I think she was trying to get us to shape up.
But I saw that comment as progress. And then my hopes would be dashed the next time I found myself hauled along on yet another shopping trip.
So, shopping for myself is bad enough, but as Thanksgiving gets closer, so does the realization that I’m going to have to spend more time shopping than I have all year.
But it gets worse, because I can find so many good reasons to hate shopping.
You don’t even need to crack the Bible to find good, sound reasons not to spend money, or support large multinational corporations, or give people things they don’t need, or focus on relationships or developing skill sets instead of simply buying everything you need…
Not that I can’t find plenty of good reasons in scripture to support my hatred of shopping…I can do that, too.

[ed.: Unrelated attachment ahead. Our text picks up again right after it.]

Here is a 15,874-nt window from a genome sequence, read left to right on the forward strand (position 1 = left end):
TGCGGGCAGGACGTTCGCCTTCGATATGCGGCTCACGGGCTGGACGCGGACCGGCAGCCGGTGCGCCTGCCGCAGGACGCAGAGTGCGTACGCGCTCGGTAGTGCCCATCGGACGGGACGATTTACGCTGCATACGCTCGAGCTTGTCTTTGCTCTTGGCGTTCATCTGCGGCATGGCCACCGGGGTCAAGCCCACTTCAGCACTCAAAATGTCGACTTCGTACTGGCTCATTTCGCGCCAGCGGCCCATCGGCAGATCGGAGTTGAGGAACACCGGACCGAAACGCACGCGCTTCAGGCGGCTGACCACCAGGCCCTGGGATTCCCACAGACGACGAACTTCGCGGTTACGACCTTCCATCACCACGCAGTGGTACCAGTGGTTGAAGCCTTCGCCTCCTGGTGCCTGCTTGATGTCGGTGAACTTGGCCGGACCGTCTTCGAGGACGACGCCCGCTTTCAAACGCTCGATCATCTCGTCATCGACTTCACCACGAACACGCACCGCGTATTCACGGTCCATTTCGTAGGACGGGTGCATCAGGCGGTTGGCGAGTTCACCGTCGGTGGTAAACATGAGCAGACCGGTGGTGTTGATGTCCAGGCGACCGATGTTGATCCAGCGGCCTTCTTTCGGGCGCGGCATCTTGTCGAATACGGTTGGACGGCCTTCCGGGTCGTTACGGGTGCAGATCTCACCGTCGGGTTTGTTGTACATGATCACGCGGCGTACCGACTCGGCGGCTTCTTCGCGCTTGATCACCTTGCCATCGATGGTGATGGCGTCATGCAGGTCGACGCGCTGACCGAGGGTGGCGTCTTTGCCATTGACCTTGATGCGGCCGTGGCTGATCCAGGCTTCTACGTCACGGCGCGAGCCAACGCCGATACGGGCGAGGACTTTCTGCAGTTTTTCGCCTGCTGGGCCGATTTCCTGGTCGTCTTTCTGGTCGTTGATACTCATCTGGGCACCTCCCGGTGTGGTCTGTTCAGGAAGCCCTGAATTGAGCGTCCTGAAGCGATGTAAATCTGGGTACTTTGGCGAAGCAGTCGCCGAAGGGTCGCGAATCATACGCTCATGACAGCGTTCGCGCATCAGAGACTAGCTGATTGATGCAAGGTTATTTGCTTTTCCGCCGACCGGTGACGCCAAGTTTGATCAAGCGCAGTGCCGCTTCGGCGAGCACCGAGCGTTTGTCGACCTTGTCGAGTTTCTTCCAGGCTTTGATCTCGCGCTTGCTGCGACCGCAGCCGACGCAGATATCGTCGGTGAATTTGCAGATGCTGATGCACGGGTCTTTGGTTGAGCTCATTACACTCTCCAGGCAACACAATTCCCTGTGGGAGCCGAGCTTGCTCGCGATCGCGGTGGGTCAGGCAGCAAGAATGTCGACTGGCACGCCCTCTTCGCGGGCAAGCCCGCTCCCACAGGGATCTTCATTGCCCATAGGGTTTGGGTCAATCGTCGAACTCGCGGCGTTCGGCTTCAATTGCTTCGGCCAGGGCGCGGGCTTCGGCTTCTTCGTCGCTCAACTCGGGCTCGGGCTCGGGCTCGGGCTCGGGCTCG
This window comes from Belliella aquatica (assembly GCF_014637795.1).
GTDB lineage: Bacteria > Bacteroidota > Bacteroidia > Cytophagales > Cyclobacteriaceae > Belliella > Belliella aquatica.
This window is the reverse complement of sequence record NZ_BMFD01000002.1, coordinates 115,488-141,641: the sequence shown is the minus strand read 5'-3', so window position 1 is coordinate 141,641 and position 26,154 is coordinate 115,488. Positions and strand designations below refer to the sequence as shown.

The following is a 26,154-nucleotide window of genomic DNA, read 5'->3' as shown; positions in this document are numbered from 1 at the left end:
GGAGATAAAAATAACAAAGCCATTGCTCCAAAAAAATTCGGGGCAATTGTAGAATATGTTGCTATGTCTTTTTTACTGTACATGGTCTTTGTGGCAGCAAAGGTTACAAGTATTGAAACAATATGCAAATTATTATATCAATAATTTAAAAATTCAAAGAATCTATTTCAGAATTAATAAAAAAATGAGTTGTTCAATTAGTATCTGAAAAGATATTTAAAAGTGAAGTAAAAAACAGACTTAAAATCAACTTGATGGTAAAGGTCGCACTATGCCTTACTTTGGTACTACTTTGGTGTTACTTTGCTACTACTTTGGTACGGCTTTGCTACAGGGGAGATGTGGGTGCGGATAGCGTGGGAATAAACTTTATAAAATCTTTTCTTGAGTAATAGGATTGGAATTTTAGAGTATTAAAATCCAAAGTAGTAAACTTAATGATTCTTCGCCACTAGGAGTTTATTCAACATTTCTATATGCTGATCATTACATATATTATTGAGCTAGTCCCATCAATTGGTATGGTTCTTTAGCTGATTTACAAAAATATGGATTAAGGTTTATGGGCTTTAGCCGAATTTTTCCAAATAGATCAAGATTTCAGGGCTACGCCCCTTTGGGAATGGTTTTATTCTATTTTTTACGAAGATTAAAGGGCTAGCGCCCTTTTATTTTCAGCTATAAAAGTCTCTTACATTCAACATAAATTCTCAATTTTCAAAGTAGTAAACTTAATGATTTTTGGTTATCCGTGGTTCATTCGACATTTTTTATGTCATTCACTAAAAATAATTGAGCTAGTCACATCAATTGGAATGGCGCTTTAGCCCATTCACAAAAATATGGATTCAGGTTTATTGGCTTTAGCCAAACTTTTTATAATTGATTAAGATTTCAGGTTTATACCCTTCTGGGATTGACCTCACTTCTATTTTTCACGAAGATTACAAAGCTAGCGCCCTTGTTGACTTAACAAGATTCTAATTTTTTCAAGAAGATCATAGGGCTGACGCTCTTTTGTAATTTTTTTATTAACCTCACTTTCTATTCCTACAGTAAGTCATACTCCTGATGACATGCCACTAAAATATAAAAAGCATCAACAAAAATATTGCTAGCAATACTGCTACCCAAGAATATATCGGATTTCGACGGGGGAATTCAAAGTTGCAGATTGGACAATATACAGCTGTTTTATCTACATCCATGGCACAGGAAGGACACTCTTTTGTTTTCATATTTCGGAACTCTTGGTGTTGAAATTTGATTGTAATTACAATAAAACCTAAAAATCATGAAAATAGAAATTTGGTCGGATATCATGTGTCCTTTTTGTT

As you can tell, this one part of the holiday season that I hate so much, it’s become a way of life with me.
My hatred of shopping has darkened the joy of the season I should be able to otherwise enjoy…but I go along with it, I suck it up and hit the stores because I don’t want to be thought of as a scrooge.
Isn’t that ironic?
I go shopping basically so nobody thinks I’m a scrooge…and then Christine ends up calling me a scrooge.
So not only have I become what I hate, but it’s precisely because I’m trying not to be that way.
In Romans chapter 7, Paul writes “I don’t do what I want to do, instead I do what I hate to do. I do what I don’t want to do, so I agree that the law is good”. It’s in a broader passage about Sin, and the Law.